Thursday, February 18, 2010
In a decision issued today, the Massachusetts Supreme Court affirmed most of the counts charging an attorney with a number of sex offenses. The court described the facts:
In 2004, the victim was an eighteen year old woman and a senior in high school. Through friends and family, she had known the defendant, an approximately fifty year old attorney, since she was twelve years old. In the months before the incident, the victim, who weighed approximately 119 pounds, was drinking frequently and had used cocaine five or six times, including an incident in December, 2003, where the defendant provided the cocaine. Beginning in December, 2003, the defendant also had made sexual overtures to the victim, which she rebuffed, sometimes laughingly. Several times she explained to the defendant that she had a boy friend.
The events at the center of this case took place on February 1 and 2, 2004. The victim attended two "Super Bowl" parties on February 1, and consumed alcoholic drinks at both. The defendant was present at the second party. There, he and the victim ingested cocaine twice. The defendant expressed interest in dating the victim but she declined. He invited the victim to his house for a party that same evening. Although the victim declined the invitation, she could not sleep because of her ingestion of cocaine and, at approximately 1 A.M. on February 2, she went to the defendant's house.
When she arrived, only the defendant was there. She consumed more alcohol, cocaine, and marijuana, all provided by the defendant. The victim testified that the pair stayed up all night talking. In the morning, the victim went to school, but she left twice, each time returning to the defendant's house. During the first time she returned, she drank a beer and used cocaine. The second time she returned, she was "still ... drunk and high."
During this second visit, she drank more beer and ingested more cocaine. The defendant again made advances toward the victim that she rebuffed. The defendant served her wine and the victim had three to four glasses. Because of the cocaine, the victim was not hungry and had almost nothing to eat that day; the last food she had eaten was when she was at the first "Super Bowl" party the night before. Moreover, she consumed approximately twelve beers at the defendant's house on February 2.
After the victim consumed the wine, the pair retreated to the defendant's bedroom, where the defendant kept cocaine. The victim testified that while in the bedroom she did not remember what happened but she realized her "clothes came off" because the defendant was kissing her vagina. When she tried to move away he told her to "do another line" of cocaine, which she did. She stated that she sat back down on the bed and "remember[ed] being in [the defendant's] bed [and] putting my clothes back on a few times, and then them coming off again." She did not recall how they came off, but remembered putting them back on. The defendant also sucked on her breasts, and licked and touched her vagina and penetrated it with his finger. She testified that she told him, "No. We're just friends."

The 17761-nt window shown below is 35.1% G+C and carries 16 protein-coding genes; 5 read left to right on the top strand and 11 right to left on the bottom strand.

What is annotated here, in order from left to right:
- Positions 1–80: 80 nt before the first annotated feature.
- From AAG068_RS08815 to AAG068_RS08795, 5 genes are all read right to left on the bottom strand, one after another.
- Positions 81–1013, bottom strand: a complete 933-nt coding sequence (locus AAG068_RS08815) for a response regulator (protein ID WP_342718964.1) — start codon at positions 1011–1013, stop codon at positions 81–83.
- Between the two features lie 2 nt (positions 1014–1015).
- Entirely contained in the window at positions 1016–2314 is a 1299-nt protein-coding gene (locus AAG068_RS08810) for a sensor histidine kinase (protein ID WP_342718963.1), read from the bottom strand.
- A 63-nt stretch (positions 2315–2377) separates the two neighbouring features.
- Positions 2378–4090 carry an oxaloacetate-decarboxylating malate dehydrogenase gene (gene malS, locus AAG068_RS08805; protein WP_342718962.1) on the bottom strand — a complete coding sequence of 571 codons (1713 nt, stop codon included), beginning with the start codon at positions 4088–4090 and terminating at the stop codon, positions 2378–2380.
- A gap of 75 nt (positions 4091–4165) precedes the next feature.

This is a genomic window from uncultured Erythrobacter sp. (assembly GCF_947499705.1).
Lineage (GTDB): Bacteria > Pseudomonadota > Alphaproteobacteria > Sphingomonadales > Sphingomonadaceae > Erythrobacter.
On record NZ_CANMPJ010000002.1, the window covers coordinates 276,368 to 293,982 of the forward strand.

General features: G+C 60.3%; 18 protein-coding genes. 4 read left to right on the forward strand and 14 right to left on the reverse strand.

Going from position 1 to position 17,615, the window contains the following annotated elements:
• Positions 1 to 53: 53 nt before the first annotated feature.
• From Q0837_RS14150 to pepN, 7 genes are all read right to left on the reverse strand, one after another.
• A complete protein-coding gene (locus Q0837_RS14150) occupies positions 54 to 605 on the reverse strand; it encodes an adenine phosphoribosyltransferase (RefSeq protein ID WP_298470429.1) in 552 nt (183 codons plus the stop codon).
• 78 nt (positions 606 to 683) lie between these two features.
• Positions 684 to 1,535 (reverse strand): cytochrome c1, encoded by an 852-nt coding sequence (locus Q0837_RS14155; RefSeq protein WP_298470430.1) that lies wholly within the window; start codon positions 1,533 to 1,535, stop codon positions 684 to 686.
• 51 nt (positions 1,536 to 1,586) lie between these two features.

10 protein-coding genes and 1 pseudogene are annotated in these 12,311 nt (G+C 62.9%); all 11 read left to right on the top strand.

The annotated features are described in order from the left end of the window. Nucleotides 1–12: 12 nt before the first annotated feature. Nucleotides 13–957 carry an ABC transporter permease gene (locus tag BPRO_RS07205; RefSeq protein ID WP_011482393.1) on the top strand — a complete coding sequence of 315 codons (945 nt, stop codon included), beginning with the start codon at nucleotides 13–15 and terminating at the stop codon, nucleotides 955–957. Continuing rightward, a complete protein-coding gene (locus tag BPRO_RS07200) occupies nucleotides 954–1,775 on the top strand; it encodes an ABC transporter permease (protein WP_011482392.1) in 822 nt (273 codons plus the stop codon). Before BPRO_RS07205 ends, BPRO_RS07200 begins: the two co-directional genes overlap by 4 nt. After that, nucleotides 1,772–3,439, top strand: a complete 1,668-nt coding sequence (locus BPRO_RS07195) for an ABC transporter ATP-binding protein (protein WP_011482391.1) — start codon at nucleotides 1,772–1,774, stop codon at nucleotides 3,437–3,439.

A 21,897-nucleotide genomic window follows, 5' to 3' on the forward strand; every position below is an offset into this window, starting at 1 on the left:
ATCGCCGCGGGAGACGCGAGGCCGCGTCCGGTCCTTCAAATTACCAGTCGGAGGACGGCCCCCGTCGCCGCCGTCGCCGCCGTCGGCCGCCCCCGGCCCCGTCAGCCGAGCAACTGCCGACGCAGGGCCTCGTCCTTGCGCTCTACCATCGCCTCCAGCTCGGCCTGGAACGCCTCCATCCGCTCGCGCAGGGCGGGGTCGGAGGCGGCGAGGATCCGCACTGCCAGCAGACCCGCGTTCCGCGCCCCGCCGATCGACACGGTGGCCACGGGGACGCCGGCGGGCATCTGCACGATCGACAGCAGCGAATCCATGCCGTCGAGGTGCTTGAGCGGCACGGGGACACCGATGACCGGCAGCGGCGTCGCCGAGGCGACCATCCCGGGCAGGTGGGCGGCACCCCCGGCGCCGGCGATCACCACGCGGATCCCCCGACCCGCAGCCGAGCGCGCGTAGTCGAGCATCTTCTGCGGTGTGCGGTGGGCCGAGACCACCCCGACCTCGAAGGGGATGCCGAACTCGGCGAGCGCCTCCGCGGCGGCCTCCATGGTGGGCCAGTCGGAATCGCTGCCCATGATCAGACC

At approximately 9 P.M., three of the victim's friends arrived at the defendant's house, went up to the bedroom, knocked on the door, and told the victim she had to leave with them. Although the victim answered that she was coming, when she did not, one friend opened the door. The friends testified that the victim was dirty, her hair in "knots," and messier than if she had just been sleeping. She smelled of alcohol, seemed to be under the influence of drugs or alcohol, was slurring her words, and "seemed like she didn't know what was going on or why they were there." The friends had to help her put her shirt on. They saw her jaw moving in a peculiar manner although there were no words coming out. The victim was wobbly and unsteady on her feet and her friends helped her get down the stairs from the defendant's bedroom and had to help her into their vehicle. Her friends drove her to her father's house.
The victim's father testified that, when she arrived, she looked like a "zombie," she was screaming and crying and unable to focus. He also noticed her "involuntary jaw movement" and that she could not speak. Indeed, the victim testified that for a day or so after she left the defendant's house she could not eat because her mouth was sore from her chewing on her mouth and lips, something she did when she ingested cocaine. Her father brought her to a police station. The officer who interviewed her the evening of February 2 testified that she was intoxicated, crying, and upset. The victim had no clear memory of what she told this officer.
The court reversed the conviction on charges of drugging for purposes of unlawful sexual intercourse. The case is Commonwealth v. LeBlanc.
The web page of the Massachusetts Board of Bar Overseers indicates that the attorney was suspended in January 2006. (Mike Frisch)